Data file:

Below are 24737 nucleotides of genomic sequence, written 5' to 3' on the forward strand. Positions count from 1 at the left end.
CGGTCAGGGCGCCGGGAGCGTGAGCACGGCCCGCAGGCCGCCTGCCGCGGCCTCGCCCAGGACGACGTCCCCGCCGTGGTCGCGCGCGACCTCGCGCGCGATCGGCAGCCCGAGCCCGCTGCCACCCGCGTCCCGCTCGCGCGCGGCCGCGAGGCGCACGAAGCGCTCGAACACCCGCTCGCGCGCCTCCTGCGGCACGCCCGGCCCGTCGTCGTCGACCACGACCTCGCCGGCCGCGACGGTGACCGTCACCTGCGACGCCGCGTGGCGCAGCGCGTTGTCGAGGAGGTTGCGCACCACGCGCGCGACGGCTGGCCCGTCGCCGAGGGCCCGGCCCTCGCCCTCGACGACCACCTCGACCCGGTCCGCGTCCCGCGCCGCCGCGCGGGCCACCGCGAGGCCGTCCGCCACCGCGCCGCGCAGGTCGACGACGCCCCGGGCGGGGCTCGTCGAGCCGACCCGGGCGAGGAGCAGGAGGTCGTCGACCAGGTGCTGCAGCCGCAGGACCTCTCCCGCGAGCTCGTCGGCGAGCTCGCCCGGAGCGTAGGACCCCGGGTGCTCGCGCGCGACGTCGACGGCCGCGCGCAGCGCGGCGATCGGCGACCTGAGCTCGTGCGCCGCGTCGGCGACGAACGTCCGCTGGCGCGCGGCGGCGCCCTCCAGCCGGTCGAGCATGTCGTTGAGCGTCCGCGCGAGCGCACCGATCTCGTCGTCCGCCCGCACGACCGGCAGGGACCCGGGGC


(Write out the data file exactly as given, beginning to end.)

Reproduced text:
Below are 24737 nucleotides of genomic sequence, written 5' to 3' on the forward strand. Positions count from 1 at the left end.
CGGTCAGGGCGCCGGGAGCGTGAGCACGGCCCGCAGGCCGCCTGCCGCGGCCTCGCCCAGGACGACGTCCCCGCCGTGGTCGCGCGCGACCTCGCGCGCGATCGGCAGCCCGAGCCCGCTGCCACCCGCGTCCCGCTCGCGCGCGGCCGCGAGGCGCACGAAGCGCTCGAACACCCGCTCGCGCGCCTCCTGCGGCACGCCCGGCCCGTCGTCGTCGACCACGACCTCGCCGGCCGCGACGGTGACCGTCACCTGCGACGCCGCGTGGCGCAGCGCGTTGTCGAGGAGGTTGCGCACCACGCGCGCGACGGCTGGCCCGTCGCCGAGGGCCCGGCCCTCGCCCTCGACGACCACCTCGACCCGGTCCGCGTCCCGCGCCGCCGCGCGGGCCACCGCGAGGCCGTCCGCCACCGCGCCGCGCAGGTCGACGACGCCCCGGGCGGGGCTCGTCGAGCCGACCCGGGCGAGGAGCAGGAGGTCGTCGACCAGGTGCTGCAGCCGCAGGACCTCTCCCGCGAGCTCGTCGGCGAGCTCGCCCGGAGCGTAGGACCCCGGGTGCTCGCGCGCGACGTCGACGGCCGCGCGCAGCGCGGCGATCGGCGACCTGAGCTCGTGCGCCGCGTCGGCGACGAACGTCCGCTGGCGCGCGGCGGCGCCCTCCAGCCGGTCGAGCATGTCGTTGAGCGTCCGCGCGAGCGCACCGATCTCGTCGTCCGCCCGCACGACCGGCAGGGACCCGGGGC